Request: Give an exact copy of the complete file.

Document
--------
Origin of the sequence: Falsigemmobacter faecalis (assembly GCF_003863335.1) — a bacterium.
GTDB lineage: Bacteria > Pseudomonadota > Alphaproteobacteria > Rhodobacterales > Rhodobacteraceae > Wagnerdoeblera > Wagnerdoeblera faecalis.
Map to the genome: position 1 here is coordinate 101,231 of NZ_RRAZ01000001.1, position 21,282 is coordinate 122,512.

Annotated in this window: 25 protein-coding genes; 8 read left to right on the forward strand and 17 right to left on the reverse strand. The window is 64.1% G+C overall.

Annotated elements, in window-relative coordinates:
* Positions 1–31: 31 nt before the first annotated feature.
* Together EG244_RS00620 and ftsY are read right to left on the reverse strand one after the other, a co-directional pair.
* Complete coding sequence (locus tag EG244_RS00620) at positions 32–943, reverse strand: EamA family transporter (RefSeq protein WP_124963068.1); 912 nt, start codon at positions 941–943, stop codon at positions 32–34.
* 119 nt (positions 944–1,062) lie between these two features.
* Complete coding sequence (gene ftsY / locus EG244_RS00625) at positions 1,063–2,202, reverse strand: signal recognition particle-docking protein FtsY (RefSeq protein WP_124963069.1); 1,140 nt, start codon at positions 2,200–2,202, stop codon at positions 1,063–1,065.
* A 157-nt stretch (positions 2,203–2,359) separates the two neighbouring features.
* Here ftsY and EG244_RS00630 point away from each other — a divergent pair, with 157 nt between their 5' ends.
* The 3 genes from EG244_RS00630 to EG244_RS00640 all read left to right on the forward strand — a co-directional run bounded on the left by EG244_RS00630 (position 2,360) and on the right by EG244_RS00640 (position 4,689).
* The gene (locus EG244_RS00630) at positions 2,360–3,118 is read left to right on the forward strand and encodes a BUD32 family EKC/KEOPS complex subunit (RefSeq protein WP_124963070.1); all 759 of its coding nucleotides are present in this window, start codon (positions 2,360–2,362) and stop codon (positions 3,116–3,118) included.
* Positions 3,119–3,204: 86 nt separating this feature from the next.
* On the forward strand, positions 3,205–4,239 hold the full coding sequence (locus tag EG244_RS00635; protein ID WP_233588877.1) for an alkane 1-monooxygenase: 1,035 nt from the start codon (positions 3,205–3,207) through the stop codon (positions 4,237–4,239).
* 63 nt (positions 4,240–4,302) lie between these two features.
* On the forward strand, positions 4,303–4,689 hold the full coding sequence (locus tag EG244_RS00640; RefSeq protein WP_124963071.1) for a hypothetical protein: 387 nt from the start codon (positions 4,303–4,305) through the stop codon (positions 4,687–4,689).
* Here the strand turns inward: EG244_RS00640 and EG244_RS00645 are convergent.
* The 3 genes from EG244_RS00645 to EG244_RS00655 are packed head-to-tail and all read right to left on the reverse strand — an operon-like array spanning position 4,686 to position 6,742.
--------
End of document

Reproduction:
Origin of the sequence: Falsigemmobacter faecalis (assembly GCF_003863335.1) — a bacterium.
GTDB lineage: Bacteria > Pseudomonadota > Alphaproteobacteria > Rhodobacterales > Rhodobacteraceae > Wagnerdoeblera > Wagnerdoeblera faecalis.
Map to the genome: position 1 here is coordinate 101,231 of NZ_RRAZ01000001.1, position 21,282 is coordinate 122,512.

Annotated in this window: 25 protein-coding genes; 8 read left to right on the forward strand and 17 right to left on the reverse strand. The window is 64.1% G+C overall.

Annotated elements, in window-relative coordinates:
* Positions 1–31: 31 nt before the first annotated feature.
* Together EG244_RS00620 and ftsY are read right to left on the reverse strand one after the other, a co-directional pair.
* Complete coding sequence (locus tag EG244_RS00620) at positions 32–943, reverse strand: EamA family transporter (RefSeq protein WP_124963068.1); 912 nt, start codon at positions 941–943, stop codon at positions 32–34.
* 119 nt (positions 944–1,062) lie between these two features.
* Complete coding sequence (gene ftsY / locus EG244_RS00625) at positions 1,063–2,202, reverse strand: signal recognition particle-docking protein FtsY (RefSeq protein WP_124963069.1); 1,140 nt, start codon at positions 2,200–2,202, stop codon at positions 1,063–1,065.
* A 157-nt stretch (positions 2,203–2,359) separates the two neighbouring features.
* Here ftsY and EG244_RS00630 point away from each other — a divergent pair, with 157 nt between their 5' ends.
* The 3 genes from EG244_RS00630 to EG244_RS00640 all read left to right on the forward strand — a co-directional run bounded on the left by EG244_RS00630 (position 2,360) and on the right by EG244_RS00640 (position 4,689).
* The gene (locus EG244_RS00630) at positions 2,360–3,118 is read left to right on the forward strand and encodes a BUD32 family EKC/KEOPS complex subunit (RefSeq protein WP_124963070.1); all 759 of its coding nucleotides are present in this window, start codon (positions 2,360–2,362) and stop codon (positions 3,116–3,118) included.
* Positions 3,119–3,204: 86 nt separating this feature from the next.
* On the forward strand, positions 3,205–4,239 hold the full coding sequence (locus tag EG244_RS00635; protein ID WP_233588877.1) for an alkane 1-monooxygenase: 1,035 nt from the start codon (positions 3,205–3,207) through the stop codon (positions 4,237–4,239).
* 63 nt (positions 4,240–4,302) lie between these two features.
* On the forward strand, positions 4,303–4,689 hold the full coding sequence (locus tag EG244_RS00640; RefSeq protein WP_124963071.1) for a hypothetical protein: 387 nt from the start codon (positions 4,303–4,305) through the stop codon (positions 4,687–4,689).
* Here the strand turns inward: EG244_RS00640 and EG244_RS00645 are convergent.
* The 3 genes from EG244_RS00645 to EG244_RS00655 are packed head-to-tail and all read right to left on the reverse strand — an operon-like array spanning position 4,686 to position 6,742.